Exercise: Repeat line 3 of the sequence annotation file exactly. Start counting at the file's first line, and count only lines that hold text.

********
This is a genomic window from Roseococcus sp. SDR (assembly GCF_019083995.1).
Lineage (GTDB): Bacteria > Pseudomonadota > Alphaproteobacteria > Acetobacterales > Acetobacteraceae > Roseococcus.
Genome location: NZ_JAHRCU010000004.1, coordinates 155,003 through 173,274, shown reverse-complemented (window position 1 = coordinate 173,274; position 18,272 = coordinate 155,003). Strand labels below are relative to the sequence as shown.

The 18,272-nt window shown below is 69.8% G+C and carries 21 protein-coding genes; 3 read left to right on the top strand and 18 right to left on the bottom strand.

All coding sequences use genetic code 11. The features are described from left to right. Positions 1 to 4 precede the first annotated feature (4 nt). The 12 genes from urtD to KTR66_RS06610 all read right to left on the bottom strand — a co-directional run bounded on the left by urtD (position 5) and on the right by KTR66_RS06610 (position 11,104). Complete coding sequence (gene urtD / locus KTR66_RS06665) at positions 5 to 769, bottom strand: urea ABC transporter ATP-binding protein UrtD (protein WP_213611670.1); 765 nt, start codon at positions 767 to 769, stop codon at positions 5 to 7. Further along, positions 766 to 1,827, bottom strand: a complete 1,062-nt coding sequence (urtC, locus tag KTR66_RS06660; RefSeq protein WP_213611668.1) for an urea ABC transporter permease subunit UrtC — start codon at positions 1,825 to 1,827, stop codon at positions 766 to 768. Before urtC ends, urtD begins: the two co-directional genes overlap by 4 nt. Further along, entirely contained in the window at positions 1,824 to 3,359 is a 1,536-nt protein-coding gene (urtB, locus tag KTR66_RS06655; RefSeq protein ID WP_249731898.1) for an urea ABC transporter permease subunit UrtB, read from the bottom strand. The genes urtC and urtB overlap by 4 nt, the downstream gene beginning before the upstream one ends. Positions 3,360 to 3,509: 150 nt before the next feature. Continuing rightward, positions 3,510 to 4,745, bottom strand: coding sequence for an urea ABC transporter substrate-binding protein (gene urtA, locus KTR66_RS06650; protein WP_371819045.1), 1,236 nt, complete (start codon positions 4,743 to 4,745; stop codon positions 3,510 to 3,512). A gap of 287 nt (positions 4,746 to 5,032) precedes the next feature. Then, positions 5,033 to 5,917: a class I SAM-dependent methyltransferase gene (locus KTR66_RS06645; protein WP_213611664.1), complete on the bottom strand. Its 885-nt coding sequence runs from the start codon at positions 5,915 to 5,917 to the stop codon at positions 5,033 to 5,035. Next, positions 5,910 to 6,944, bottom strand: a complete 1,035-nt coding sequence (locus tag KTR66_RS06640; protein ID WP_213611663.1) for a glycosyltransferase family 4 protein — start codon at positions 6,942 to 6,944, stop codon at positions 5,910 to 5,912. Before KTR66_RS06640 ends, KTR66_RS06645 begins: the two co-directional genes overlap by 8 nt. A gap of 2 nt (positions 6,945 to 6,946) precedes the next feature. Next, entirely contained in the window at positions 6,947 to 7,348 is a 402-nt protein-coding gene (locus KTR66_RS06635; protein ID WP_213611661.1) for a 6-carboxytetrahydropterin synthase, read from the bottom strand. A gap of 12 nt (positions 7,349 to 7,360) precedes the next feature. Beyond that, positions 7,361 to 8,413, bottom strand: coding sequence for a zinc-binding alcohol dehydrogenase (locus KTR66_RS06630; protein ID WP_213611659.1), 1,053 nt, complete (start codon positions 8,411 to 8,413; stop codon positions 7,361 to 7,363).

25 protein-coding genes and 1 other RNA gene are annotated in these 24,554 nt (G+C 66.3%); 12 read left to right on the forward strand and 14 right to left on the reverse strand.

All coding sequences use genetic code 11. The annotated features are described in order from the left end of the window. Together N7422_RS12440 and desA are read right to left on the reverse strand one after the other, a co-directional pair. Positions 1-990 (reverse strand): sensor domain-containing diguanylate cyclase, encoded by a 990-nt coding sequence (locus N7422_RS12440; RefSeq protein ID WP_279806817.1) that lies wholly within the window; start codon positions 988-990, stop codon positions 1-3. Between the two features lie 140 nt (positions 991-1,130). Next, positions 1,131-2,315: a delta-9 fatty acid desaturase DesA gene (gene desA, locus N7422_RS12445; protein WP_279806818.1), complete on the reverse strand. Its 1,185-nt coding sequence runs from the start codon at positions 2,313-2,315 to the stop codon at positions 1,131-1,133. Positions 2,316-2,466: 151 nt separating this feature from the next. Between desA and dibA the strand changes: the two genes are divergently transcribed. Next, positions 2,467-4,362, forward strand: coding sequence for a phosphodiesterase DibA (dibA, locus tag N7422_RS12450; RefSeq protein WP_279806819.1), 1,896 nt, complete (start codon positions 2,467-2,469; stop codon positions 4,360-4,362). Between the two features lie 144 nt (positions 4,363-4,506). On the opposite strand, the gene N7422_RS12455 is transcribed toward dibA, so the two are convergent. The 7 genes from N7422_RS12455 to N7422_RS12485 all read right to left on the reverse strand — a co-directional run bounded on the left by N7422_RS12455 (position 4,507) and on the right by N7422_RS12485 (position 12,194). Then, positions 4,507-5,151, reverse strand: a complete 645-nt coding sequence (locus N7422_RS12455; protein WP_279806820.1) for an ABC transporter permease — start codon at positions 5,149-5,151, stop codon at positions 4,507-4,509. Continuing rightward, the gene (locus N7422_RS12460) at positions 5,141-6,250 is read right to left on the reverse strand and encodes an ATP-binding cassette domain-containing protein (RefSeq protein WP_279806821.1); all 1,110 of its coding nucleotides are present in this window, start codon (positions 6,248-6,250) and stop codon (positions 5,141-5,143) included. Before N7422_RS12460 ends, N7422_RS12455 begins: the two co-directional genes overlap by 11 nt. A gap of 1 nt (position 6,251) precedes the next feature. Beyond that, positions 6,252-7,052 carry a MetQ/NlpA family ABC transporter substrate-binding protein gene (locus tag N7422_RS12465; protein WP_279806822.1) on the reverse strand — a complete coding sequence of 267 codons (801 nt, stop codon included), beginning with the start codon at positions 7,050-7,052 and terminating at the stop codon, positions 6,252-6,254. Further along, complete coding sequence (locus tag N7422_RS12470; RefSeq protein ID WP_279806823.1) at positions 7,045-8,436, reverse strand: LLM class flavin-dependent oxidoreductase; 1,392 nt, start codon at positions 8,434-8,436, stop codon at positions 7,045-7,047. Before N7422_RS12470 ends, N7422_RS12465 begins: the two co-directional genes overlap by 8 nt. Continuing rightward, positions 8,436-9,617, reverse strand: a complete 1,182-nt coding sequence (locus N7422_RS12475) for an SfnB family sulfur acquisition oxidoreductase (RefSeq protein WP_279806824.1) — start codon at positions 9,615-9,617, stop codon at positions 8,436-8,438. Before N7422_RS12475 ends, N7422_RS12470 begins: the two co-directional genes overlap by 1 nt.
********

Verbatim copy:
Genome location: NZ_JAHRCU010000004.1, coordinates 155,003 through 173,274, shown reverse-complemented (window position 1 = coordinate 173,274; position 18,272 = coordinate 155,003). Strand labels below are relative to the sequence as shown.